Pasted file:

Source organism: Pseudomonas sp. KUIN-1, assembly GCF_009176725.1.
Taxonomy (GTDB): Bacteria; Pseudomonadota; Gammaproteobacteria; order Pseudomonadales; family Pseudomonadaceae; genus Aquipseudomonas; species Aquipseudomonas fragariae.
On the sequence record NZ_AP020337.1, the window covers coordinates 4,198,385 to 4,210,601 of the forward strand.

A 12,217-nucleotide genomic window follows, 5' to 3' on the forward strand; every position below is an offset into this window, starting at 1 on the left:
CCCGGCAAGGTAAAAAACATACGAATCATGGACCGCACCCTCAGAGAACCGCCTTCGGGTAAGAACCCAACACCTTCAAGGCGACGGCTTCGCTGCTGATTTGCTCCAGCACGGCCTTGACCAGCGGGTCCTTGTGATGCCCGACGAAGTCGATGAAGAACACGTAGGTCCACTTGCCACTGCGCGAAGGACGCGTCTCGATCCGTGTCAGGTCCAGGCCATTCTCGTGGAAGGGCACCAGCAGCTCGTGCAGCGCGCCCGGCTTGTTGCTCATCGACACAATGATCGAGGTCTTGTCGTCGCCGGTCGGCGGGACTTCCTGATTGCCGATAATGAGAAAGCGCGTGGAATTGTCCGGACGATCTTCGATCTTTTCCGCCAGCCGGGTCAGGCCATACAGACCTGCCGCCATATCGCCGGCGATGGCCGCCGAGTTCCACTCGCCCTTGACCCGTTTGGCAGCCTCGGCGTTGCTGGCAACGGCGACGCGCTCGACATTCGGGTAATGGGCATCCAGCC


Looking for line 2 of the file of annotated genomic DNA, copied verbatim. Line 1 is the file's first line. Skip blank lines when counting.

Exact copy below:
Taxonomy (GTDB): Bacteria; Pseudomonadota; Gammaproteobacteria; order Pseudomonadales; family Pseudomonadaceae; genus Aquipseudomonas; species Aquipseudomonas fragariae.